3. Emotional Needs
It’s likely that your emotional needs weren’t attended to in loving ways as a child. As such, intrusive thoughts can be cover-ups for wells of buried pain and fear that are still living inside of you. As out of control as you feel when you’re stuck in your head, the ego falls into the illusion that it control outcomes and others and, therefore, successfully avoid the murky and unpredictable realm of feelings. Alongside developing a healthy spiritual practice, learning to attend to yourself emotionally allows you to ride the waves of life with greater ease.
4. Intellectual Needs
There is an aspect of intrusive thoughts that may need to be addressed from an intellectual angle. If you don’t know that sexuality exists on a spectrum, for example, it can provide a soothing balm of context to be able to say to yourself, “I’m mostly straight but it’s okay to feel turned on by women.” If we learned more about sexuality in high school, learning about what’s normal to feel, it’s much less likely that an intrusive thought would take hold in this area. Similarly, if you’re hooked on the intrusive thought, “What if I’m not in love?” and you don’t understand the stages of love and what’s healthy to experience, you won’t be able to bring in the accurate information and comfort that can alleviate at least one aspect of the anxiety.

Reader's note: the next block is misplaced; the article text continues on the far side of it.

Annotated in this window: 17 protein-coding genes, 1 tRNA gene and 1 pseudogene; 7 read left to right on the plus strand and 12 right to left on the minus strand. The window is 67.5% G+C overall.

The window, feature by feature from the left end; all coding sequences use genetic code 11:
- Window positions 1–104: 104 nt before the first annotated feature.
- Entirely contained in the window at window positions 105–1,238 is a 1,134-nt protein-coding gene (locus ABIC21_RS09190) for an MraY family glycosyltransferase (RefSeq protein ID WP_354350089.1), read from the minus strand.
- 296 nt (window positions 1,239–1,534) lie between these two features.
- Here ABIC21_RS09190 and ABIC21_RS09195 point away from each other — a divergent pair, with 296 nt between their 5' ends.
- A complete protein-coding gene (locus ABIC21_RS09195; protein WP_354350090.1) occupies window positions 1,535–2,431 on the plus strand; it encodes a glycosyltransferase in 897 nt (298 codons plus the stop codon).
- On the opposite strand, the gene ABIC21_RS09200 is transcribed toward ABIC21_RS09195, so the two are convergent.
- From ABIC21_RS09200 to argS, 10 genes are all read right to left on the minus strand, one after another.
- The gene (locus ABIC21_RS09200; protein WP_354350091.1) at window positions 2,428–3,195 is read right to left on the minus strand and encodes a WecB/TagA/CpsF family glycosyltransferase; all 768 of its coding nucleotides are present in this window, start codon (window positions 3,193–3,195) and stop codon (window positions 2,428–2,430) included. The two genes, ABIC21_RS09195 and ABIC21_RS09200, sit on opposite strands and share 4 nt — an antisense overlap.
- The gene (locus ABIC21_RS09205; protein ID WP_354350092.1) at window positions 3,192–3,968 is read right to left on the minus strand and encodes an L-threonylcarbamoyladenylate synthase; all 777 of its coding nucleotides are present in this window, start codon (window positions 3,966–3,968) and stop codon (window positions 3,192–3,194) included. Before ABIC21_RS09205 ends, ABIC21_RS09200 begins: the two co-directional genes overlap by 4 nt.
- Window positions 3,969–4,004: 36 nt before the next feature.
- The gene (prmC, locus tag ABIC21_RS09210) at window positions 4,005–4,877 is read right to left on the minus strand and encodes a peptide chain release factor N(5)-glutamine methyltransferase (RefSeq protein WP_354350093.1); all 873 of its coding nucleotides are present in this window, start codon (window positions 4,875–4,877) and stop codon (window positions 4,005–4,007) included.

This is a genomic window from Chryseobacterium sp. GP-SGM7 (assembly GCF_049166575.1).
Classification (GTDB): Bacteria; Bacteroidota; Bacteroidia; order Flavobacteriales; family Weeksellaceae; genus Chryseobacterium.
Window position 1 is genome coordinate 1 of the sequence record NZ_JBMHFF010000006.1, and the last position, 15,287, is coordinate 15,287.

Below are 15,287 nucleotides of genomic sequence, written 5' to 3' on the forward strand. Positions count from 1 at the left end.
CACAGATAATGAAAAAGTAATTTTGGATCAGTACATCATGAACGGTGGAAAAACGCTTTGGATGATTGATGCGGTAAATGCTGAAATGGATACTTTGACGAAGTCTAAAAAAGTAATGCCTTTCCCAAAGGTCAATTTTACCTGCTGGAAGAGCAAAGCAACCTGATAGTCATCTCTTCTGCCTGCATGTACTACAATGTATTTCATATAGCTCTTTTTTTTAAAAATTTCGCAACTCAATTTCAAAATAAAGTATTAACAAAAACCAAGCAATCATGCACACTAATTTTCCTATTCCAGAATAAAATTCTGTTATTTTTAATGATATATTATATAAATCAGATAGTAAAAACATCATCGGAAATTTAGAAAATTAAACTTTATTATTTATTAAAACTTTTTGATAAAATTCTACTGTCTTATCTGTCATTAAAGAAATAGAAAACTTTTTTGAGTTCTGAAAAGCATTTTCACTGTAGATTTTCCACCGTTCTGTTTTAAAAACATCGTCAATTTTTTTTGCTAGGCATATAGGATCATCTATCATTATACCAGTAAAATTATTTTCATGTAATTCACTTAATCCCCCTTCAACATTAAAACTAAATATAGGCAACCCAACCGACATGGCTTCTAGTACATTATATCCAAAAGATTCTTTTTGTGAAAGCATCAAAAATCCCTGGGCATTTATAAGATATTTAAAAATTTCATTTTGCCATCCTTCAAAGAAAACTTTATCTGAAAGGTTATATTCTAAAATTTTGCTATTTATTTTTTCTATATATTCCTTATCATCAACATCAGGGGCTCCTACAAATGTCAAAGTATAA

In order to heal from intrusive thoughts – and by heal I mean addressing the root causes as opposed to taking a band-aid approach that only deals with symptoms – you must turn inward and be willing to learn how to attend to yourself on all levels. This is why intrusive thoughts, like all symptoms of anxiety, are a gift: they’re an invitation to turn inward and ask yourself, “What is needed?” Again, after you’ve addressed the basic intellectual component, if you put any energy into the thought itself you will quickly find yourself tumbling down the rabbit hole. But if you can resist the urge to indulge in the thought and instead ask yourself, “What is needed right now?”, you will start to create a new habit of self-love that will guide you on a path of healing that will ultimately change your life.
I’d like to say here that this is obviously not a quick-fix blog post. I could probably write a book on each of these four areas as they all require real time and dedication in order to change unhealthy habits and learn to meet yourself in loving ways. We’re talking about undoing deeply engrained habits that have developed over a lifetime, so to expect to feel better after a few days or weeks isn’t realistic. Like all paths of self-healing and spiritual growth, it’s the work of a lifetime. Intrusive thoughts are a mis-firing in your brain, and in order to create new neural pathways you will have to commit yourself daily, and even hourly, to breaking the negative habit.
But it’s worth it. You’re worth it. Your body and heart and mind and spirit are worth it. The blessing of intrusive thoughts is that they often become so unbearable that you must seek help and make changes. When you’ve hit the bottom of the barrel, you can only go up. And then it’s time to learn to know yourself and love yourself in the ways you needed to be loved a long, long time ago.